Artificial immanence will likely decrease the cost of authorized and unauthorized commercial use of celebrity personae, further increasing their value while simultaneously rendering them more susceptible to appropriation. Accordingly, we see no reason to expect battles over publicity rights to soon subside. Just the opposite, in fact: we should anticipate a more or less continuous succession of hotly contested right of publicity issues. Six non-exclusive future scenarios seem likely to occur over the next ten to fifteen years:

  1. Increased litigation accompanied by greater damages claims;
  2. Increased attempts by aggregators of publicity rights to legislate posthumous rights;
  3. Intensification of movement towards a model federal right of publicity statute;
  4. Shifts to moral suasion as an alternative to right of publicity suits [13];
  5. Growth in boutique right of publicity firms that advise strictly on legislative developments and implications for persona curation; and
  6. Growth in insurance strategies for infringement of right of publicity comparable to strategies for trademark and patent infringement.

Even if only one of these possible futures is realized, practitioners should expect to see non-trivial increases in both the cost of monitoring uses of celebrity clients’ personas, and in reasonable royalty rates. As the forms of media technology continue to bloom, merge, compete and otherwise interact, destabilizing celebrity all along the way, the flux of publicity rights will likely continue not only in the Commonwealth, but in the remainder of the United States, as well as in foreign jurisdictions that have yet to embrace them in anything beyond rudimentary forms.

Michael G. Bennett and Libbie Richards

Michael Bennett, J.D., Ph.D., is an associate research professor in the School for the Future of Innovation in Society, the Risk Innovation Lab, and the Center for Science and the Imagination; and a lecturer in law at the Sandra Day O’Connor College of Law at Arizona State University. Dr. Bennett is also a member of the Illinois and Michigan bars. Author contact: mgbenne1@asu.edu.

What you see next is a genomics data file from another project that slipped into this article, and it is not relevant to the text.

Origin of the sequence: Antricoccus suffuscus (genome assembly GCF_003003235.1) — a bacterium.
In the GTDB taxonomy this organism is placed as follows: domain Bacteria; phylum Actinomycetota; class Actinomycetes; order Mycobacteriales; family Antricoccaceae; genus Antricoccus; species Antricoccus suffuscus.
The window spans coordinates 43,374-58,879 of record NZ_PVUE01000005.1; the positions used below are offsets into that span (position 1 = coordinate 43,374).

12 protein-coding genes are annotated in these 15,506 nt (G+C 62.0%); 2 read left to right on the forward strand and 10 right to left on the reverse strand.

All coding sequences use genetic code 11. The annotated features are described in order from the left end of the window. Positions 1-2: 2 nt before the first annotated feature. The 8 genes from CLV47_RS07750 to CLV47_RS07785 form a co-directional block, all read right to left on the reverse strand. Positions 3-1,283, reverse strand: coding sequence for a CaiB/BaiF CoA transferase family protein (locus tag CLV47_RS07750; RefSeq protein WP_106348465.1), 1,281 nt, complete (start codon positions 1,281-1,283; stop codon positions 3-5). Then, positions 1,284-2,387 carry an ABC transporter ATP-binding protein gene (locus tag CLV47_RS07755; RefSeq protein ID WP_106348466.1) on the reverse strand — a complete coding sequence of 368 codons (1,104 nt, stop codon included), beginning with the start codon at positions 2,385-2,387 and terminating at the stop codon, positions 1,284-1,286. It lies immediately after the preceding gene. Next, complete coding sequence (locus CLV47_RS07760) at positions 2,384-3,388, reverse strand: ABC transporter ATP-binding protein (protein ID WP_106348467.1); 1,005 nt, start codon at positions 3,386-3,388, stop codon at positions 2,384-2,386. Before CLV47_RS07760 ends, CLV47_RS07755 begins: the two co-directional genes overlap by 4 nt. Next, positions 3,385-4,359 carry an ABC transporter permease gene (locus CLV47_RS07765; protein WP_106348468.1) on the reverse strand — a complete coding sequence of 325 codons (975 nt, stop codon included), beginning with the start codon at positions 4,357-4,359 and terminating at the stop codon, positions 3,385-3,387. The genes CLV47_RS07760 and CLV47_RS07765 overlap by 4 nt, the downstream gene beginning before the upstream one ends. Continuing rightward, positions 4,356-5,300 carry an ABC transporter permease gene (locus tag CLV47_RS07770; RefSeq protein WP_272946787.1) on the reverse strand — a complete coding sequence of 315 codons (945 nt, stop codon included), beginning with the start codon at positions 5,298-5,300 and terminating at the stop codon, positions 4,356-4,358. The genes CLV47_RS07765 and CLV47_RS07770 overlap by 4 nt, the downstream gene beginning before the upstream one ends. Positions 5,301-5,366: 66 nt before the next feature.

Libbie Richards, J.D., is a 2015 graduate of Northeastern University School of Law.

 

REFERENCES

[1] J. THOMAS MCCARTHY, THE RIGHTS OF PUBLICITY AND PRIVACY § 3:1 (2d ed. 2014).

[2] Mass. Gen. Laws ch. 214, section 3A (1973).

[3] Ted F. Gerdes, The Unbearable Likeness of Being: RECENT COURT DECISIONS HIGHLIGHT THE TENSION BETWEEN ENTREPRENEURS’ FIRST AMENDMENT RIGHTS AND CELEBRITIES’ RIGHTS OF PUBLICITY, available at http://www.gerdeslaw.com/wp-content/themes/gerdes/inc/The-Unbearable-Likeness-of-Being.pdf.

[4] Associated Press, Gov. Settles Suit Against Bobblehead Manufacturer, Los Angeles Times (August 3, 2004), available at http://articles.latimes.com/print/2004/aug/03/local/mebobble3.

[5] In Milton H. Greene Archives, Inc. v. Marilyn Monroe LLC, 692 F.3d 983, 992-993 (9th Cir. 2012)

[6] ‘Right of Publicity’ For The Dead, Radio Boston (Aug. 13, 2012),   http://radioboston.wbur.org/2012/08/29/identity-after-death (discussing Bill Cosby’s approaching the Commonwealth regarding a posthumous right of publicity).

[7] 11. Samuel D. Warren and Louis D. Brandeis, The Right of Privacy, 4 Harv. L. Rev. 193 (1890).

[8] John G. Speed, The Right of Privacy, 163 N. AM. REV. 64, 68 (1896).

[9]  Eileen R. Reilly, Martin Luther King, Jr., Center for Social Change, Inc. v. American Heritage Products, 46 U. Pitt. L. Rev. 1161, 1164 (1984-1985).

[10] Michael Madow, Private Ownership of Public Image: Popular Culture and Publicity Rights, 81 CAL. L. REV. 125, 159-160 (1993).

[11] Marshall McLuhan, UNDERSTANDING MEDIA: The EXTENSIONS OF MAN 189 (1966).

[12] Julie Carmigniani et al., Augmented Reality Technologies, Systems and Applications.” Multimedia Tools and Applications 51.1, 341-377 (2011).

[13] For an example of this strategy in a jurisdiction that does not recognize a right of publicity, see Travel advert featuring Mandela Pulled, Cape Argus, June 18, 2014 Wednesday, E1 Edition.